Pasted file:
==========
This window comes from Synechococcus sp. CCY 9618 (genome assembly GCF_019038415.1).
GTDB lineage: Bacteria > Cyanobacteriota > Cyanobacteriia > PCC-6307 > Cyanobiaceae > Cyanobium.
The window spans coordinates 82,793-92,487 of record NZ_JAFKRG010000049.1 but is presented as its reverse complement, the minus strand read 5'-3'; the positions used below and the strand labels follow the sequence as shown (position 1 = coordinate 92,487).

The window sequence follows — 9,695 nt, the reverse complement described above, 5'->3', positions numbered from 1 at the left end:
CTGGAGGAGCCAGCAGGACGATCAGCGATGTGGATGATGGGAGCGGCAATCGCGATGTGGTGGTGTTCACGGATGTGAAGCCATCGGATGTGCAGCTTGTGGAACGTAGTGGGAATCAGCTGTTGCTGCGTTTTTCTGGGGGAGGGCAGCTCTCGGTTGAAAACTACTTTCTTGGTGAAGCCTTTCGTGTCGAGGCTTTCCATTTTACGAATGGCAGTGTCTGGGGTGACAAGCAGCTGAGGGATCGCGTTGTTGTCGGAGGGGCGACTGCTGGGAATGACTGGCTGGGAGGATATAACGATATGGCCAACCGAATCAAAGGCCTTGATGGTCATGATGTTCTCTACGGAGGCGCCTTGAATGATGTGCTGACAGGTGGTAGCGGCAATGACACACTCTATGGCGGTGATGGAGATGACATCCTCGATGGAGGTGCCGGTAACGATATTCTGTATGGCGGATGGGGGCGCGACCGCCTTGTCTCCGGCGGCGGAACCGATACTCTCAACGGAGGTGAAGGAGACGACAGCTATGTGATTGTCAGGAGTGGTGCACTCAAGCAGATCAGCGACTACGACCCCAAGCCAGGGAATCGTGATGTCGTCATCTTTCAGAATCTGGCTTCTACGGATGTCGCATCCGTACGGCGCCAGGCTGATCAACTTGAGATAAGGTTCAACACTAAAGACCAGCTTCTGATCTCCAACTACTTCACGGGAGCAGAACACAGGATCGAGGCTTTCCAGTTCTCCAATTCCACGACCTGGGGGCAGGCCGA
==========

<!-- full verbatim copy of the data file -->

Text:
This window comes from Synechococcus sp. CCY 9618 (genome assembly GCF_019038415.1).
GTDB lineage: Bacteria > Cyanobacteriota > Cyanobacteriia > PCC-6307 > Cyanobiaceae > Cyanobium.
The window spans coordinates 82,793-92,487 of record NZ_JAFKRG010000049.1 but is presented as its reverse complement, the minus strand read 5'-3'; the positions used below and the strand labels follow the sequence as shown (position 1 = coordinate 92,487).

The window sequence follows — 9,695 nt, the reverse complement described above, 5'->3', positions numbered from 1 at the left end:
CTGGAGGAGCCAGCAGGACGATCAGCGATGTGGATGATGGGAGCGGCAATCGCGATGTGGTGGTGTTCACGGATGTGAAGCCATCGGATGTGCAGCTTGTGGAACGTAGTGGGAATCAGCTGTTGCTGCGTTTTTCTGGGGGAGGGCAGCTCTCGGTTGAAAACTACTTTCTTGGTGAAGCCTTTCGTGTCGAGGCTTTCCATTTTACGAATGGCAGTGTCTGGGGTGACAAGCAGCTGAGGGATCGCGTTGTTGTCGGAGGGGCGACTGCTGGGAATGACTGGCTGGGAGGATATAACGATATGGCCAACCGAATCAAAGGCCTTGATGGTCATGATGTTCTCTACGGAGGCGCCTTGAATGATGTGCTGACAGGTGGTAGCGGCAATGACACACTCTATGGCGGTGATGGAGATGACATCCTCGATGGAGGTGCCGGTAACGATATTCTGTATGGCGGATGGGGGCGCGACCGCCTTGTCTCCGGCGGCGGAACCGATACTCTCAACGGAGGTGAAGGAGACGACAGCTATGTGATTGTCAGGAGTGGTGCACTCAAGCAGATCAGCGACTACGACCCCAAGCCAGGGAATCGTGATGTCGTCATCTTTCAGAATCTGGCTTCTACGGATGTCGCATCCGTACGGCGCCAGGCTGATCAACTTGAGATAAGGTTCAACACTAAAGACCAGCTTCTGATCTCCAACTACTTCACGGGAGCAGAACACAGGATCGAGGCTTTCCAGTTCTCCAATTCCACGACCTGGGGGCAGGCCGA